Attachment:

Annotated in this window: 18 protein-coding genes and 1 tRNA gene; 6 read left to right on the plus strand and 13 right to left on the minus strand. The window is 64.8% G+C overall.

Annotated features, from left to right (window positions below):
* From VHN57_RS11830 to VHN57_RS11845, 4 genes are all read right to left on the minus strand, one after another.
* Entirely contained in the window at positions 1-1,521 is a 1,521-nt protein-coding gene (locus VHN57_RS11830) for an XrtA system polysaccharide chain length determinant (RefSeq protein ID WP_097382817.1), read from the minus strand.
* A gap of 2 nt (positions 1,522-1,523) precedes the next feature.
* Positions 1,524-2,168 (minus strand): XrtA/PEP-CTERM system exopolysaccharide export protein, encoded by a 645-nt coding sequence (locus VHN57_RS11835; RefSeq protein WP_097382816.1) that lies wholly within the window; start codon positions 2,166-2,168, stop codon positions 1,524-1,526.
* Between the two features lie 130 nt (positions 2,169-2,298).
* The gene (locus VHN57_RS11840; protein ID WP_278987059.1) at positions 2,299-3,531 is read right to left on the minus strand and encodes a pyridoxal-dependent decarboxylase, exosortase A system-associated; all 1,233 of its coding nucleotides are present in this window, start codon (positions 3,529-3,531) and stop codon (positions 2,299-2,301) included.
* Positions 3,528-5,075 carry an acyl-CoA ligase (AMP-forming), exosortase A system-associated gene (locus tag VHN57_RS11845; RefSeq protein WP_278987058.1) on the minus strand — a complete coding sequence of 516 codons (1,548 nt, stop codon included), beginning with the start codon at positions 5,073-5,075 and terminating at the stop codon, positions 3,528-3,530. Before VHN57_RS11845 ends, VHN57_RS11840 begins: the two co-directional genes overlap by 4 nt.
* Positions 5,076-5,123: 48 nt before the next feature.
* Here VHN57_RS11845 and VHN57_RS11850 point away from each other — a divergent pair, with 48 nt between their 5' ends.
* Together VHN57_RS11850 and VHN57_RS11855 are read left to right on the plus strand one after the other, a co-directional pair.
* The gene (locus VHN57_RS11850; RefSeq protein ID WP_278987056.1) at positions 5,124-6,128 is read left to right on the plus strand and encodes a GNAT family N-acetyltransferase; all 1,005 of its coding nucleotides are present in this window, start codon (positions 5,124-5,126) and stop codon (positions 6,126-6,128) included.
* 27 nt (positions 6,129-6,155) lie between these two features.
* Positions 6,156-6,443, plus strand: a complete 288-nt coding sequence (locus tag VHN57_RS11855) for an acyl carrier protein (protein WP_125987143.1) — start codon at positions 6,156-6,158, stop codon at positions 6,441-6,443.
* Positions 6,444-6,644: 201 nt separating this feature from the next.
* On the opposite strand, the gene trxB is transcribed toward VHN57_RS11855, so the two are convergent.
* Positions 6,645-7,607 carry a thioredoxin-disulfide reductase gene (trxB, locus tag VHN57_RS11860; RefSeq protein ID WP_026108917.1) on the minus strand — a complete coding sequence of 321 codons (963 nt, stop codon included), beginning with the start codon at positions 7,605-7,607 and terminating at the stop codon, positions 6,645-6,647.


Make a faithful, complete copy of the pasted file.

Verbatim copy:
Annotated in this window: 18 protein-coding genes and 1 tRNA gene; 6 read left to right on the plus strand and 13 right to left on the minus strand. The window is 64.8% G+C overall.

Annotated features, from left to right (window positions below):
* From VHN57_RS11830 to VHN57_RS11845, 4 genes are all read right to left on the minus strand, one after another.
* Entirely contained in the window at positions 1-1,521 is a 1,521-nt protein-coding gene (locus VHN57_RS11830) for an XrtA system polysaccharide chain length determinant (RefSeq protein ID WP_097382817.1), read from the minus strand.
* A gap of 2 nt (positions 1,522-1,523) precedes the next feature.
* Positions 1,524-2,168 (minus strand): XrtA/PEP-CTERM system exopolysaccharide export protein, encoded by a 645-nt coding sequence (locus VHN57_RS11835; RefSeq protein WP_097382816.1) that lies wholly within the window; start codon positions 2,166-2,168, stop codon positions 1,524-1,526.
* Between the two features lie 130 nt (positions 2,169-2,298).
* The gene (locus VHN57_RS11840; protein ID WP_278987059.1) at positions 2,299-3,531 is read right to left on the minus strand and encodes a pyridoxal-dependent decarboxylase, exosortase A system-associated; all 1,233 of its coding nucleotides are present in this window, start codon (positions 3,529-3,531) and stop codon (positions 2,299-2,301) included.
* Positions 3,528-5,075 carry an acyl-CoA ligase (AMP-forming), exosortase A system-associated gene (locus tag VHN57_RS11845; RefSeq protein WP_278987058.1) on the minus strand — a complete coding sequence of 516 codons (1,548 nt, stop codon included), beginning with the start codon at positions 5,073-5,075 and terminating at the stop codon, positions 3,528-3,530. Before VHN57_RS11845 ends, VHN57_RS11840 begins: the two co-directional genes overlap by 4 nt.
* Positions 5,076-5,123: 48 nt before the next feature.
* Here VHN57_RS11845 and VHN57_RS11850 point away from each other — a divergent pair, with 48 nt between their 5' ends.
* Together VHN57_RS11850 and VHN57_RS11855 are read left to right on the plus strand one after the other, a co-directional pair.
* The gene (locus VHN57_RS11850; RefSeq protein ID WP_278987056.1) at positions 5,124-6,128 is read left to right on the plus strand and encodes a GNAT family N-acetyltransferase; all 1,005 of its coding nucleotides are present in this window, start codon (positions 5,124-5,126) and stop codon (positions 6,126-6,128) included.
* 27 nt (positions 6,129-6,155) lie between these two features.
* Positions 6,156-6,443, plus strand: a complete 288-nt coding sequence (locus tag VHN57_RS11855) for an acyl carrier protein (protein WP_125987143.1) — start codon at positions 6,156-6,158, stop codon at positions 6,441-6,443.
* Positions 6,444-6,644: 201 nt separating this feature from the next.
* On the opposite strand, the gene trxB is transcribed toward VHN57_RS11855, so the two are convergent.
* Positions 6,645-7,607 carry a thioredoxin-disulfide reductase gene (trxB, locus tag VHN57_RS11860; RefSeq protein ID WP_026108917.1) on the minus strand — a complete coding sequence of 321 codons (963 nt, stop codon included), beginning with the start codon at positions 7,605-7,607 and terminating at the stop codon, positions 6,645-6,647.